What are risk factors?

In many cases, experts do not know exactly what causes lymphoma. However, some things may increase the risk of developing it. These are called risk factors.

It is important to remember that having these risk factors does not mean you will get lymphoma. Many people affected by lymphoma do not have any risk factors.

Age

Hodgkin lymphoma is more common in people who are 20 to 34 years old or over 70 years old.

Gender

Hodgkin lymphoma is slightly more common in men than women.

Infections

The Epstein Barr virus (EBV) is sometimes linked to Hodgkin lymphoma. EBV is the virus that causes glandular fever. It is very common in the UK and does not usually cause serious illness. It is very rare to develop lymphoma because of an EBV infection.

Lymphoma is not infectious and cannot be passed on to other people.

A weakened immune system

If the body's immune system is weak, the risk of developing lymphoma may be higher.

Conditions such as HIV can weaken the immune system. Drugs called immunosuppressants also cause this. Some people need this type of drug after an organ transplant or to treat auto-immune disease.

Previous non-Hodgkin lymphoma (NHL)

People who have had non-Hodgkin lymphoma (NHL) have a higher risk of developing Hodgkin lymphoma in the future. You can speak to your doctor about this.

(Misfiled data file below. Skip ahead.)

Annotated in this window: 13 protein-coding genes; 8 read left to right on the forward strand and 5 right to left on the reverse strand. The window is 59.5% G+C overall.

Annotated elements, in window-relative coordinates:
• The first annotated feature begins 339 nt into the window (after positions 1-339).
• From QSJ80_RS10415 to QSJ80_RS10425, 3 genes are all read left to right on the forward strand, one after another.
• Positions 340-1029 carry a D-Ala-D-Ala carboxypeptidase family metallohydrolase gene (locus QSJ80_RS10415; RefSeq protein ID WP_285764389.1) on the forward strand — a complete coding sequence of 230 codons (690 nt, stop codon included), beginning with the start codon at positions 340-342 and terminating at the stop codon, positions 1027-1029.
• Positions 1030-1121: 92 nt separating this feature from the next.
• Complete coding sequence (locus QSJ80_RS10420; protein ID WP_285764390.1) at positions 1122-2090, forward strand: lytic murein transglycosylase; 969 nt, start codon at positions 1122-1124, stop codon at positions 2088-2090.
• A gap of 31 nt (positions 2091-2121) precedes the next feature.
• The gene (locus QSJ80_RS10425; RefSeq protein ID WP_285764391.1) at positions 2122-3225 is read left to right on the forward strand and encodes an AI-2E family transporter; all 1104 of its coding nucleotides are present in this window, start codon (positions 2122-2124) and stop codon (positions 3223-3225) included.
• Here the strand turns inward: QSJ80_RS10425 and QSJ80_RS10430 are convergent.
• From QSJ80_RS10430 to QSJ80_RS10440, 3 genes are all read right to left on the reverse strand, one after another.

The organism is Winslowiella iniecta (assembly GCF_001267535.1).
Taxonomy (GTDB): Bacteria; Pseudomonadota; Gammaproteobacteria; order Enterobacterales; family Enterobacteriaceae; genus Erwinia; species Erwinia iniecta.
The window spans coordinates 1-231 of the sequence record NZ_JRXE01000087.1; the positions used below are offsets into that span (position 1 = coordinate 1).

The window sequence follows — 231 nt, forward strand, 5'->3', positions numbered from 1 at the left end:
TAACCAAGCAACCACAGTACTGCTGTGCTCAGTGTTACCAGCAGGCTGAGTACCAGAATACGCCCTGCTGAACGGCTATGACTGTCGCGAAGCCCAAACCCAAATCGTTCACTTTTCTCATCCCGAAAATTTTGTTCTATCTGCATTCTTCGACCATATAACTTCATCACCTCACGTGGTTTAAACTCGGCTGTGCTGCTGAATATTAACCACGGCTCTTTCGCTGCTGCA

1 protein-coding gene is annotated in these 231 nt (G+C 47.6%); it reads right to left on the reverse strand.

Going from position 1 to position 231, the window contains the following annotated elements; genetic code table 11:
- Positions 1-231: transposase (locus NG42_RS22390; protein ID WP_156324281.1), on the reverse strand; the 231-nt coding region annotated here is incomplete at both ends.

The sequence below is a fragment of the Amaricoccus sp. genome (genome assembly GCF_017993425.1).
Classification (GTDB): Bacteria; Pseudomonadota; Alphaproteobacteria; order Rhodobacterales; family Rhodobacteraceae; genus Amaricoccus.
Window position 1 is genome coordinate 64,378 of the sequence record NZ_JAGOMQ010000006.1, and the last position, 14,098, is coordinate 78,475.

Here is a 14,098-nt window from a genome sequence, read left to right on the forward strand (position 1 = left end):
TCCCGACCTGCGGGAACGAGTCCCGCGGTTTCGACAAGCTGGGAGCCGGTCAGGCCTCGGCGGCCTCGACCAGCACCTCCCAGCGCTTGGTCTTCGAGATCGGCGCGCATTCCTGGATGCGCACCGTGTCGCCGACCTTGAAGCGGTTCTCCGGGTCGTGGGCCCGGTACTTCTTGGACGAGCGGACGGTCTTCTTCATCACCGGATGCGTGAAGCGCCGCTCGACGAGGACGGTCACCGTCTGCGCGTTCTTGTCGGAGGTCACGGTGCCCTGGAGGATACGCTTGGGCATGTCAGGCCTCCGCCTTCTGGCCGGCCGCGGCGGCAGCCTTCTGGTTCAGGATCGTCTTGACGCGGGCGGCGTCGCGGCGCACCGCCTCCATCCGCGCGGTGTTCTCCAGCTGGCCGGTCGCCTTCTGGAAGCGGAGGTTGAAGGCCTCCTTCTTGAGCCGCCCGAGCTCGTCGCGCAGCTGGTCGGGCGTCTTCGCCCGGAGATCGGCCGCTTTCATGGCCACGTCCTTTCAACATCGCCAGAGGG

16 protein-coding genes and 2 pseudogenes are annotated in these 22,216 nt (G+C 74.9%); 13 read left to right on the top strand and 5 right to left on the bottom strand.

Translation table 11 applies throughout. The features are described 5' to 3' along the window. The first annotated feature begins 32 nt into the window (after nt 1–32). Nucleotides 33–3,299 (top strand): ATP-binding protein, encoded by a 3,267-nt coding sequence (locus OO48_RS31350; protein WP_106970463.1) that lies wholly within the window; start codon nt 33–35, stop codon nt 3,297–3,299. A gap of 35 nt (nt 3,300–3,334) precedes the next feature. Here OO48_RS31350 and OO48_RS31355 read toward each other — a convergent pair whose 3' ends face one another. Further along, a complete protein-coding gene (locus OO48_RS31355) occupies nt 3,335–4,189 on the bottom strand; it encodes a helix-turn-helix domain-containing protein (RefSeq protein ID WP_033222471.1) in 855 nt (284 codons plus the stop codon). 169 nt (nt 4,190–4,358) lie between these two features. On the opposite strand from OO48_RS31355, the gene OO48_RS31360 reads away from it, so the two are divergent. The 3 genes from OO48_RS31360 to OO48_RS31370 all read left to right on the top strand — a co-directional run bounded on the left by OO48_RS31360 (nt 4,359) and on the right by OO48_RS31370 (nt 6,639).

Having a close relative with lymphoma

People who have a parent, brother or sister with lymphoma have a slightly higher risk of developing Hodgkin lymphoma. We do not know why this is yet. It may be because there is a genetic change that runs in families. Or it may be because people in a family tend to have the same lifestyle and live in similar environments.

This risk is small. Most people who have a close relative with lymphoma will not develop lymphoma.

About our information


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    This information has been written, revised and edited by Macmillan Cancer Support’s Cancer Information Development team. It has been reviewed by expert medical and health professionals and people living with cancer. It has been approved by Senior Medical Editors, Dr Anne Parker, Consultant Haematologist; and Professor Rajnish Gupta, Macmillan Consultant Medical Oncologist.

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